THE STRICKEN WORDS; Congressional Record Vol. 141, No. 10
(House of Representatives - January 18, 1995)

Text available as:

Formatting necessary for an accurate reading of this text may be shown by tags (e.g., <DELETED> or <BOLD>) or may be missing from this TXT display. For complete and accurate display of this text, see the PDF.


[Pages H304-H305]
From the Congressional Record Online through the Government Publishing Office [www.gpo.gov]


[[Page H304]]
                           THE STRICKEN WORDS

  (Mr. VOLKMER asked and was given permission to address the House for 
1 minute and to revise and extend his remarks.)
  Mr. VOLKMER. Mr. Speaker, in light of the previous speaker and the 
Chair's ruling, I feel it incumbent upon me and the House to hear the 
words. After all the secret dealings behind the scenes and the 
dealmaking, which with each new day brings to light more startling 
revelations, I am still not satisfied with the answers I am getting 
about this very large and very lucrative book deal our Speaker has 
negotiated for himself.
  Now, more than ever before, the perception of impropriety, not to 
mention the potential conflict of interest, still exists, and it cannot 
be ignored. News accounts tell us while the Speaker may have given up 
the $4.5 million advance, he stands to gain that amount and much more 
in royalties.
                            points of order

  Mr. THOMAS. Mr. Speaker, those words have been stricken from the 
Record. The gentleman from Missouri cannot repeat them.
  The SPEAKER pro tempore. Will the gentleman from Missouri suspend for 
a moment?
  Mr. VOLKMER. If anything now, the Speaker himself has grown much more 
dependent upon how hard his publishers promote his book.
  The SPEAKER pro tempore. Will the gentleman from Missouri suspend?
  The gentleman from California has made a point that is well taken. 
Those words have already been ruled out of order.
  Does the gentleman wish to proceed in order?
  Mr. VOLKMER. Yes. This leads me to the question of exactly who does 
the Speaker work for? Is it the American people or his New York 
publishing house?

                              {time}  1210

  Mr. THOMAS. Mr. Speaker, those words have been stricken from the 
Record by a vote of this House. The gentleman under the rules is not 
allowed to repeat them, and he continues to do so.
  Mr. VOLKMER. Further point of order, Mr. Speaker. That is not true.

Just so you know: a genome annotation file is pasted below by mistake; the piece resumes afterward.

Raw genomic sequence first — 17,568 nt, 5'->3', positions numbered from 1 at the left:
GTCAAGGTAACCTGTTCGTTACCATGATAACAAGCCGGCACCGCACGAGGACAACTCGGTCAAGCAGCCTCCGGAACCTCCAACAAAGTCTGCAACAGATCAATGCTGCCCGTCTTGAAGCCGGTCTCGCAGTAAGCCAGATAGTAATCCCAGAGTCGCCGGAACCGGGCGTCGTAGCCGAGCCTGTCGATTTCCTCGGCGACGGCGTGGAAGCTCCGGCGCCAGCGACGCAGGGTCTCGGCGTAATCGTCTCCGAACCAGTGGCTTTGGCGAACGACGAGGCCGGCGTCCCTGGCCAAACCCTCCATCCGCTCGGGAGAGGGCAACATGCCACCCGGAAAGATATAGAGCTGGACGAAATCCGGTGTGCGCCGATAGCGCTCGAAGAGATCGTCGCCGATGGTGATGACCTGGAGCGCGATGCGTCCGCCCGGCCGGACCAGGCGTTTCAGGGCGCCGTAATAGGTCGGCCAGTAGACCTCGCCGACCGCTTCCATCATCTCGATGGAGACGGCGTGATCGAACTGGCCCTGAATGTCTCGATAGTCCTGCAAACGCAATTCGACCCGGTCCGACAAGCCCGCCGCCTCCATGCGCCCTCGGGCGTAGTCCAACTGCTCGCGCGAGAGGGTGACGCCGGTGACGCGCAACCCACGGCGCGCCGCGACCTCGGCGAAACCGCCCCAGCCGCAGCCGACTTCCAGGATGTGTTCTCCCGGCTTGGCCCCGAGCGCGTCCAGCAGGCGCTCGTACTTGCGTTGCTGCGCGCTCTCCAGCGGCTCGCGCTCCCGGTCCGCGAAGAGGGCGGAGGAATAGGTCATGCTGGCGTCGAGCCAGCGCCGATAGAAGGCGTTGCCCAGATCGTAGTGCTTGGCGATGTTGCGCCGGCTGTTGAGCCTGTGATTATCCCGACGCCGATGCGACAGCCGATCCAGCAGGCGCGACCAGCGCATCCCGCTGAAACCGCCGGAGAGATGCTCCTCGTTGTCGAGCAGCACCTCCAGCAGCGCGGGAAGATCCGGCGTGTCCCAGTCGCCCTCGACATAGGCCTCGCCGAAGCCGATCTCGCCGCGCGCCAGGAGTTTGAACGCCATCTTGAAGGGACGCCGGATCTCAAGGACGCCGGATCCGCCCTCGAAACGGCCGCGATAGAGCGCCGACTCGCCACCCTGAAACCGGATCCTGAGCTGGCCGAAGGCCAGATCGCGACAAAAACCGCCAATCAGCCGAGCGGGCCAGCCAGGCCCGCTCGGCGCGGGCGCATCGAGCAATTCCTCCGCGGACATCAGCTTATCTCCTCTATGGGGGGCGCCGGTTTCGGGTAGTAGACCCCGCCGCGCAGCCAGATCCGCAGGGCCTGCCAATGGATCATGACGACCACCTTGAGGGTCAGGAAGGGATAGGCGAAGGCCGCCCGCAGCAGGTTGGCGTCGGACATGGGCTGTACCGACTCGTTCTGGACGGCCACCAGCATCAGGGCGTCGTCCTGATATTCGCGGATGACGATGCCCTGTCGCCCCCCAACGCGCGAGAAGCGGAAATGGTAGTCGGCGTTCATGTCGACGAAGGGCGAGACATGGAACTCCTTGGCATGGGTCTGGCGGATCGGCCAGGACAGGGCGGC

Those words were not spoken by the gentlewoman from Florida. Those 
words were not spoken, Mr. Speaker, . . .
  Mr. DeLAY. Mr. Speaker, I demand that the gentleman's words be taken 
down.
  The SPEAKER pro tempore (Mr. Stearns). The gentleman from Missouri 
will be seated. The Clerk will report the words.
  For what purpose does the gentleman from Missouri rise?
  Mr. VOLKMER. Mr. Speaker, I ask unanimous consent to withdraw the 
words in which I used the word ``liar'' to the gentleman from 
California. I regret that, and I apologize to the gentleman from 
California.
  The SPEAKER pro tempore. Is there objection to the request of the 
gentleman from Missouri [Mr. Volkmer]?
  Mr. THOMAS. Reserving the right to object, Mr. Speaker, and I will 
not object, I appreciate very much the gentleman from Missouri's words. 
This is the beginning of a new Congress with a new structure. All of us 
are testing limits. It seems to me what we ought to do is do the 
people's business, instead of what has been happening for the last half 
hour. I thank the gentleman.
  Mr. Speaker, I withdraw any reservation of objection.
  Mr. BONIOR. Mr. Speaker, reserving the right to object, and I will 
not object, but I make a reservation, Mr. Speaker, to get the attention 
of the Members of the House and the Speaker's attention.
  Mr. Speaker, what we are seeking here is a clarification of the 
original ruling. Members have come to the floor, and they do not 
understand the ruling that has been made by the Speaker and the broad 
implications it will have on speech in this institution today and in 
the future. At the proper point, I would appreciate the Speaker 
recognizing me so I could pose that question and we could get on with 
the issues that we are concerned with here today.
  Mr. Speaker, I withdraw my reservation of objection.
  The SPEAKER pro tempore. Is there objection to the request of the 
gentleman from Missouri?
  There was no objection.
                        parliamentary inquiries

  Mr. BONIOR. Mr. Speaker, I have a parliamentary inquiry. Mr. Speaker, 
there is parliamentary confusion. There is deep confusion about the 
ruling just rendered by the Chair. We have sat here for 10 years while 
the Speaker has accused this Democratic leadership of being corrupt, 
and now we find ourselves in a situation in which we cannot even 
address the issues in which the Speaker is engaged which have raised 
controversy in this institution and around the country. I would like 
the Chair to be specific with respect to the ruling which he has just 
rendered this body.
  The SPEAKER pro tempore. The Chair has stated this a number of times 
previously, what the position has been. It has been voted on in the